Costly squabbles: The solution to Tunisia’s economic problems lies in political consensus

This post was written by Niveen Wahish (ERF Communications Officer)

In three years of transition, the Tunisian economy has suffered tremendously, mainly because of the political situation. This message was at the heart of a policy seminar, organized by the Economic Research Forum (ERF), on “The Performance of the Tunisian economy in light of the ongoing political transformations”.

Moez Labidi (University of Monastir)

Moez Labidi (University of Monastir)

According to Moez Labidi (University of Monastir), Tunisia’s growth rate has dropped to around 2.5-3 per cent in 2013 compared to 5.6 per cent in 2010. In his presentation titled “Tunisia’s Macroeconomics; waiting for political stability and structural reforms,” Labidi listed the number of problems faced by the Tunisian economy during the transition and since the revolution in early 2011. To start out, the pressure on the local currency prompted the Central Bank to use the foreign reserves in order to stabilize the exchange rate. Reserves today are sufficient for only 103 days of imports compared to 2010 when they were sufficient for 147 days of imports. Unemployment is at 15.9 per cent; and this figure doubles among university graduates. Over and above, Labidi highlighted the fact that policy makers were being faced with social challenges, which involved an urgent need for jobs and investment, and the high expectations of Tunisians; while in reality the government had limited resources. The government sought refuge in easy solutions that caused deterioration in fiscal balances. As a matter of example, massive spending on wage increases, public sector hiring and bailing out the businesses after the revolution are factors, among others, that led to a major growth of public expenditures in 2013. On the other hand, poor governance in the democratic transition process resulted in what Labidi called “distrust shock”, which affected negatively the structural reform agenda. He acknowledged that while the transition governments succeeded in avoiding a credit crunch, they failed in creating what he called a “confidence shock”. The latter would have urgently allowed for reforms, thus creating more flexibility for public finances and positive consequences on the structural reform agenda, and accordingly the investment agenda.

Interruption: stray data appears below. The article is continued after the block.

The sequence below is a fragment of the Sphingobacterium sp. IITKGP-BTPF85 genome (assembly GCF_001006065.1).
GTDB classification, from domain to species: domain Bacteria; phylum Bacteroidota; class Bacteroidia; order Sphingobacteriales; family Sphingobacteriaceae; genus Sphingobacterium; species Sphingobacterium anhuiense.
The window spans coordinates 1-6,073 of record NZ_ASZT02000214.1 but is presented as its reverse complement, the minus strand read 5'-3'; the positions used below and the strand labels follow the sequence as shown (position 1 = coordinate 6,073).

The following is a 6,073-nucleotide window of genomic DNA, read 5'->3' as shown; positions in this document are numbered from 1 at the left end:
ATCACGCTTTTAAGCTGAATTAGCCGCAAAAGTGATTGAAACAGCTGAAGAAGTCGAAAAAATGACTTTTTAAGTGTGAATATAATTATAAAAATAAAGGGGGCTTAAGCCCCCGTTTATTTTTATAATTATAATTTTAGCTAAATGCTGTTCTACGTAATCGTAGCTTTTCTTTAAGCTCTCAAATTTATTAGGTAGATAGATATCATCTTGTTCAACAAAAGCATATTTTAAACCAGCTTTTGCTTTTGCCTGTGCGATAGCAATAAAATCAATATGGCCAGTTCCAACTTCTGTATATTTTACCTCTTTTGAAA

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Democratization in the Arab region: The role of geopolitics and origins of political change

ERF’s workshop and policy seminar on “The political economy of transformation in the ERF region” kicked off with its first session dedicated to discuss the rise and fall of representative political institutions in the region on the one hand, and the factors that brought about political and economic change in the region on the other.